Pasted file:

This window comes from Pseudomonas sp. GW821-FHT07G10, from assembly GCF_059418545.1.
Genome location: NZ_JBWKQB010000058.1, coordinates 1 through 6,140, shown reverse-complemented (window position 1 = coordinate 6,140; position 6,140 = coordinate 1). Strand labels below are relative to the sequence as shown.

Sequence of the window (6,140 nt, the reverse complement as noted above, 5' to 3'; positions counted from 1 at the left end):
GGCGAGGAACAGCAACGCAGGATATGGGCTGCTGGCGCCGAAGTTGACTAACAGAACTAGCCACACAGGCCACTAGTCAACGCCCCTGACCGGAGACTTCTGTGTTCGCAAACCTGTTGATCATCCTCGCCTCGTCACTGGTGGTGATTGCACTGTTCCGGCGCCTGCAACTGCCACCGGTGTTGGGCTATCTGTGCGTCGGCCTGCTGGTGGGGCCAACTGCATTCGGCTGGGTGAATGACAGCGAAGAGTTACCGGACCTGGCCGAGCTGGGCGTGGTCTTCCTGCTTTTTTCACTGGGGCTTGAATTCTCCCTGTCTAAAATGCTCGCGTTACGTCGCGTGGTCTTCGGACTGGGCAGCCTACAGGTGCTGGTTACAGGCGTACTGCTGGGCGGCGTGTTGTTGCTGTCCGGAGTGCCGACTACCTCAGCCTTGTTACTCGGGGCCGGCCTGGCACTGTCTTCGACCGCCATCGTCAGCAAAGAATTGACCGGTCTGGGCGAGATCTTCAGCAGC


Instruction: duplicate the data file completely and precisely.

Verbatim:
This window comes from Pseudomonas sp. GW821-FHT07G10, from assembly GCF_059418545.1.
Genome location: NZ_JBWKQB010000058.1, coordinates 1 through 6,140, shown reverse-complemented (window position 1 = coordinate 6,140; position 6,140 = coordinate 1). Strand labels below are relative to the sequence as shown.

Sequence of the window (6,140 nt, the reverse complement as noted above, 5' to 3'; positions counted from 1 at the left end):
GGCGAGGAACAGCAACGCAGGATATGGGCTGCTGGCGCCGAAGTTGACTAACAGAACTAGCCACACAGGCCACTAGTCAACGCCCCTGACCGGAGACTTCTGTGTTCGCAAACCTGTTGATCATCCTCGCCTCGTCACTGGTGGTGATTGCACTGTTCCGGCGCCTGCAACTGCCACCGGTGTTGGGCTATCTGTGCGTCGGCCTGCTGGTGGGGCCAACTGCATTCGGCTGGGTGAATGACAGCGAAGAGTTACCGGACCTGGCCGAGCTGGGCGTGGTCTTCCTGCTTTTTTCACTGGGGCTTGAATTCTCCCTGTCTAAAATGCTCGCGTTACGTCGCGTGGTCTTCGGACTGGGCAGCCTACAGGTGCTGGTTACAGGCGTACTGCTGGGCGGCGTGTTGTTGCTGTCCGGAGTGCCGACTACCTCAGCCTTGTTACTCGGGGCCGGCCTGGCACTGTCTTCGACCGCCATCGTCAGCAAAGAATTGACCGGTCTGGGCGAGATCTTCAGCAGC